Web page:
Ingredients of Happy Fun Ball include an unknown glowing substance which fell to Earth, presumably from outer space.

    Happy Fun Ball has been shipped to our troops in Saudi Arabia and is also being dropped by our warplanes on Iraq.

    Do not taunt Happy Fun Ball.

    Happy Fun Ball comes with a lifetime guarantee.

    Happy Fun Ball


  25. aka Cat says:

    @Electroqueen: I’m conflicted on that. I had a friend who could get a rash just from being near peanuts. It was probably the dust-sized particles from the container that did it and that shouldn’t be a problem with peanut butter, and her case is extreme. But it’s still scary.

  26. ancientsociety says:
  27. Munsoned says:
  28. TangDrinker says:

    How many of us had those wooden paddles with the rubber ball attached to it via a flimsy elastic band and a STAPLE? And how many of us went blind by playing with it? You get bopped in the head once, pull the ball off, and use the paddle to whack your siblings. That’s fun.

    this toy looks like something you’d use to torture someone without leaving too many marks.

  29. aka Cat says:

    @TangDrinker: Don’t give the US gov’t any ideas.

  30. rawsteak says:

    with the exception of the rubber cord, all these injuries could happen with a regular yo-yo, including strangulation! of course, if a kid dies by way of a yo-yo, im pretty sure a parent would either say, “well, he deserved it.” or “damn you, bible stories!! david and goliath killed my kid!!”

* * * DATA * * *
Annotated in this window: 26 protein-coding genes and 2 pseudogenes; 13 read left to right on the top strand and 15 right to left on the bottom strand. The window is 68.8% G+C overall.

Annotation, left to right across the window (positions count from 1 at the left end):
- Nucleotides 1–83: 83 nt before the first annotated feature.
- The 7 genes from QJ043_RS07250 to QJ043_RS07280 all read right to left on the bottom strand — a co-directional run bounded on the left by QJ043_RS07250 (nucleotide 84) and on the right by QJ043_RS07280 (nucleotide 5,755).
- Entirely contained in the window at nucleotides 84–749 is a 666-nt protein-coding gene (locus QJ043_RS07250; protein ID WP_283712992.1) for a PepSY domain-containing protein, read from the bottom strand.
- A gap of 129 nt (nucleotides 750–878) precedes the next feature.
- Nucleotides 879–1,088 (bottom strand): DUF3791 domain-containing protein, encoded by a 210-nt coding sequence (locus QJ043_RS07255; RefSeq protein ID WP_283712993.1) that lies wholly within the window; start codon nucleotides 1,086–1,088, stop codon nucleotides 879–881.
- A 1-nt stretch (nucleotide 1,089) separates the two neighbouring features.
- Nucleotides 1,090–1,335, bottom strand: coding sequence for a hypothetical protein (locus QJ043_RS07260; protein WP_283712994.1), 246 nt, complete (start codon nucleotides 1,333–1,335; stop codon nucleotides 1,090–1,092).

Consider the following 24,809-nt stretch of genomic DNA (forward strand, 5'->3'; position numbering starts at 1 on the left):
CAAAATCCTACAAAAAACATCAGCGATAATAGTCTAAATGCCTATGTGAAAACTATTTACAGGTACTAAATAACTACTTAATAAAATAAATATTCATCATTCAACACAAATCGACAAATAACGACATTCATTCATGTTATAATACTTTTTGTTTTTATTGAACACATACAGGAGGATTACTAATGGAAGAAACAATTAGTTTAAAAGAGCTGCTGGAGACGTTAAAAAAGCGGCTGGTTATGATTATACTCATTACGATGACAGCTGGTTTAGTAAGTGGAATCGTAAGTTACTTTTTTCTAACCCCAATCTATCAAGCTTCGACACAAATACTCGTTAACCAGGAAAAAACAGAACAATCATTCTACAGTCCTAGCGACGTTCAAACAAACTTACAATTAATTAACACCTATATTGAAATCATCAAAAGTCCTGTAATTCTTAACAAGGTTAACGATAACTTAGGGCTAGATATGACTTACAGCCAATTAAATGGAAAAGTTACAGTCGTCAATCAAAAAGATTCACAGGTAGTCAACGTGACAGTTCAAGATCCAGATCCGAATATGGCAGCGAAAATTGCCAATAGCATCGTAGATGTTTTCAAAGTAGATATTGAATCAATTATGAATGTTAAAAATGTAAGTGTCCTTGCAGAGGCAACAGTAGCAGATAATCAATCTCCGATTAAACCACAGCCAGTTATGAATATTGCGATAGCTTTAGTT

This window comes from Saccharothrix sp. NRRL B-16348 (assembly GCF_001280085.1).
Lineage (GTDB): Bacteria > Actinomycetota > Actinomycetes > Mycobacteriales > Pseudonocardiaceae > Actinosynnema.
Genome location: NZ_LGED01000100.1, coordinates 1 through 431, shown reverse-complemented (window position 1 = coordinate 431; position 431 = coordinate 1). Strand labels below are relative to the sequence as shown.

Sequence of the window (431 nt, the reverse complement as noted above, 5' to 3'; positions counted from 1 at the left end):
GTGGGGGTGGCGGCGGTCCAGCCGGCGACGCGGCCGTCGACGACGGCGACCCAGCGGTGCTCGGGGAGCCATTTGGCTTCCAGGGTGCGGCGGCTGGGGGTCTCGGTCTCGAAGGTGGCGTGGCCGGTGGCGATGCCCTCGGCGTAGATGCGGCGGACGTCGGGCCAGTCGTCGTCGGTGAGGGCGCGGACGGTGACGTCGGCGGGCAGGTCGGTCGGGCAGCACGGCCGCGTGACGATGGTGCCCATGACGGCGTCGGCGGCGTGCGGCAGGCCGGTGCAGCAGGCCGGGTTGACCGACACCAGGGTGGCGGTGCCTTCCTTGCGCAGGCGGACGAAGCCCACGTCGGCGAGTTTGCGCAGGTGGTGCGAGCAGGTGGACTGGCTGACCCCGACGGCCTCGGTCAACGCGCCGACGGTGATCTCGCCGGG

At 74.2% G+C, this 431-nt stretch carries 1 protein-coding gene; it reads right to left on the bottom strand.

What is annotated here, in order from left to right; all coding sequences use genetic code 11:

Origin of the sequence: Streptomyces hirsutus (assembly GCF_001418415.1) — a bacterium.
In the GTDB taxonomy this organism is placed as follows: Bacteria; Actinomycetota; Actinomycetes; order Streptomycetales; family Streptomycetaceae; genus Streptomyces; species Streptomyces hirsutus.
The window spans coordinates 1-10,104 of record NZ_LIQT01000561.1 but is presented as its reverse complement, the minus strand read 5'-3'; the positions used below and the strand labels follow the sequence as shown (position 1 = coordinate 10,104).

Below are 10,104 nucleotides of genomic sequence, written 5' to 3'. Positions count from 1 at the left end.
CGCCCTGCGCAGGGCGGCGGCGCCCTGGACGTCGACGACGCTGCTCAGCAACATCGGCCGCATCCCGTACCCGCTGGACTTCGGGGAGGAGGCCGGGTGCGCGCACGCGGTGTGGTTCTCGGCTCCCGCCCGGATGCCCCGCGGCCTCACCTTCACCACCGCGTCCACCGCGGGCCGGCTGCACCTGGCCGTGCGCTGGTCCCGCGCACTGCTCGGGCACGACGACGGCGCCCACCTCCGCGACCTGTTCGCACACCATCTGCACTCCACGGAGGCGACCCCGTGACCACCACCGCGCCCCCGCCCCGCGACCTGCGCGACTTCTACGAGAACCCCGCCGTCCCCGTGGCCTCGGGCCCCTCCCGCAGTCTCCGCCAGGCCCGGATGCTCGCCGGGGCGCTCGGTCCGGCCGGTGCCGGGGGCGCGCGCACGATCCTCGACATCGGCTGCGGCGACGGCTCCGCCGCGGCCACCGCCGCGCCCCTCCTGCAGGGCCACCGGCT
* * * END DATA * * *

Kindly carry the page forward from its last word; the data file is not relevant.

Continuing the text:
31. These comments are making me laugh a lot today. @AlisonAshleigh: I had the same reaction to the stories of injuries.

  32. laddibugg says:

    @CatMoran: hell, even then someone will still find a way to hurt themselves.

  33. The children! Someone think of the children! It’s a fucking shame that children these days aren’t exposed to the most important learning tool: first-hand cause and effect. You touch a hot stove, you hurt yourself, you don’t do it again. You swing a toy around like a spazzed out fucktard, you hurt yourself, you don’t do it again. No, instead, we’re “protecting” our children against the most primitive forms of learning.

    The United States of America: Raising a generation of homogenized, plastic-wrapped pussies.

  34. royal72 says:

    can we just start executing people for utter stupidity? please, please, please. you plug ’em in and i’ll hit the button…
    – any last words?
    – [sob] i was just trying to save my kid from the yoyo thingy, i don’t wanna die.
    – don’t worry, your kid will learn twice as much with you outta the way.
    – who we got next?

  35. Vegconsumer says:

    Pretty much everything can be dangerous if not used correctly. Companies cannot protect against user stupidity.

  36. meepmeep says: